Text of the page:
Black Studies is comprised of the knowledge production practices and worldviews among African and African descendant peoples across the globe. It is rooted in rich histories, cultures, and philosophies that have given rise to anti-colonial, anti-racist, the Negritude, Pan-African and civil rights movements, including #BlackLivesMatter. This survey course introduces students to foundational debates, ideas, and practices in the Black intellectual tradition. With an emphasis on interdisciplinarity, course materials include book chapters, journal and magazine articles, music, film, art, and poetry. We will locate contemporary topics (e.g., identity, aesthetics, gender, race, sexuality, and popular culture, etc.,) in historical frameworks, with a focus on resilience and resistance in Black life. The purpose of the course is to deepen our understanding of how social, political, economic, and cultural issues are taken up in the Black intellectual-activist tradition.

Winter 1030G Erica Lawson Thursdays 1:30-3:30pm Course outline

2000 Level Courses

GSWS 2140 WOMEN IN CANADIAN HISTORY: CHANGING ROLES AND DIVERSE SOCIAL REALITIES
A survey of Canadian women's history from first European contact to the 1960s, with a focus on the realities of women's lived experience as recorded through biography. No prerequisites.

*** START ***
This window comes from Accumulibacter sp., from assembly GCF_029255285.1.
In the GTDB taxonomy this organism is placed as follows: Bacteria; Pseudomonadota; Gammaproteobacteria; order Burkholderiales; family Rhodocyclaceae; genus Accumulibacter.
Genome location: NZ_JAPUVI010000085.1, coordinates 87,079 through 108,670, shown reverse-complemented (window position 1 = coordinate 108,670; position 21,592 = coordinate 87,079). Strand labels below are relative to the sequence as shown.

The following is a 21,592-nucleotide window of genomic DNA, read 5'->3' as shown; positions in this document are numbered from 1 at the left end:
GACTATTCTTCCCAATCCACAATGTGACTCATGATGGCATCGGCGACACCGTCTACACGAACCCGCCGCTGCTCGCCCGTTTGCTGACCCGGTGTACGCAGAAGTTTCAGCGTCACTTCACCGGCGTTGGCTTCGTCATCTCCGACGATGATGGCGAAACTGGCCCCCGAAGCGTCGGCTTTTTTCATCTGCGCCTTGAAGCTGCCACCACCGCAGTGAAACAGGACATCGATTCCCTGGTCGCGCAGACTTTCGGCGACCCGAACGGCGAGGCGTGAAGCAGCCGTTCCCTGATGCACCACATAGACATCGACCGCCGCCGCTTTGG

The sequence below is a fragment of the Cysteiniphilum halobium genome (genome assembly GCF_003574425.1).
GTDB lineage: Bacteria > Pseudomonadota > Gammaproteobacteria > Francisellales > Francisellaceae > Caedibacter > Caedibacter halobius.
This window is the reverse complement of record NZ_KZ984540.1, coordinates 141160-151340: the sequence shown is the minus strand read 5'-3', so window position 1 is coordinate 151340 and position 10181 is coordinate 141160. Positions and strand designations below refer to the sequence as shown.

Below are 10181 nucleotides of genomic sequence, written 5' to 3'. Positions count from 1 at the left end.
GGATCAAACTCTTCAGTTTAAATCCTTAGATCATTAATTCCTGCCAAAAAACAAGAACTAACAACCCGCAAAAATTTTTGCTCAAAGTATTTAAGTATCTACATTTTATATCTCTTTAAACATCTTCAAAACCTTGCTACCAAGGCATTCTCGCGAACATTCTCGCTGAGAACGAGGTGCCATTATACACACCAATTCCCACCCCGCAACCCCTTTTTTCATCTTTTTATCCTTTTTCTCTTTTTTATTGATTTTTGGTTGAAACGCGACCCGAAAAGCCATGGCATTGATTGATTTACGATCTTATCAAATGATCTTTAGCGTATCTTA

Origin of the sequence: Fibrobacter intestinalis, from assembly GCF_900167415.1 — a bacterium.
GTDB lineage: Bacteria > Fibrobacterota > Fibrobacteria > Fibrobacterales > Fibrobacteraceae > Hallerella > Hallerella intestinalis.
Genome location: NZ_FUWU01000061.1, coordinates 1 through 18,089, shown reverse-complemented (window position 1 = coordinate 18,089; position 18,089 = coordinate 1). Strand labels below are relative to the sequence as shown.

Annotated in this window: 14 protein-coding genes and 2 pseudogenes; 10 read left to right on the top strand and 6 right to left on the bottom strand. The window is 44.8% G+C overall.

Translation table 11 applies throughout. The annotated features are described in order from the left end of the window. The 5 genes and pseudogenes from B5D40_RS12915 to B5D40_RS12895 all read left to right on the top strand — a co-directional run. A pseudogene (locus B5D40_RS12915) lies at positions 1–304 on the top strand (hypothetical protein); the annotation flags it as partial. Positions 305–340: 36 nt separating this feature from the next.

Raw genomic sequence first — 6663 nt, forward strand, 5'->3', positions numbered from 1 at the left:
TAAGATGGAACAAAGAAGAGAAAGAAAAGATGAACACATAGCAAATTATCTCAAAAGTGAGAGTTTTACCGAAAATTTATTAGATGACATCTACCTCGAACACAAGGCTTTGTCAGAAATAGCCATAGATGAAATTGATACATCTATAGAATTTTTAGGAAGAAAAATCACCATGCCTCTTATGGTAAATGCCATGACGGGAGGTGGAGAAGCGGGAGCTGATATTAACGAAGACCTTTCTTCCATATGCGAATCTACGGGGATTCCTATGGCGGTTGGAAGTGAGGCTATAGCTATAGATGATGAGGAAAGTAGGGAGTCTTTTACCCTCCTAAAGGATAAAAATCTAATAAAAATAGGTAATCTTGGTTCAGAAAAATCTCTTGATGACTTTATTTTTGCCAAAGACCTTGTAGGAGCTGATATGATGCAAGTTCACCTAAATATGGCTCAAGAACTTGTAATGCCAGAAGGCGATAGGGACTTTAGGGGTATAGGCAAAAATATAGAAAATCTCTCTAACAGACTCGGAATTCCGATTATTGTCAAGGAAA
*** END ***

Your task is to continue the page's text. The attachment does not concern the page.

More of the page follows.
Fall/Winter 2140 Katherine McKenna Online

GSWS 2160A INTIMATE RELATIONS: SEX, GENDER AND LOVE
Intimate Relations focuses on how expectations of intimacy and relationships rely on particular understandings of love, sex, sexuality and bodies to shape how we experience ourselves as gendered and sexual beings. The course considers how intimacy (sexual, maternal, familial, affectionate) is understood in relation to history, philosophy, health, society and popular culture. No prerequisites.

Fall 2160A Lauren Auger Tuesdays 4:30 - 7:30pm Previous course outline

GSWS 2161B WOMEN AND POPULAR CULTURE: GARBO TO GAGA
How are women represented in popular culture? Women's images in the media, from newspaper and magazines to television, film and music videos produce particular notions of what it means to be a woman, be feminine, etc. We will examine both the historical and contemporary roles of women in popular culture. No prerequisites.

Winter 2161B Nikki Edwards Online Course Previous course outline

GSWS 2162B THE BODY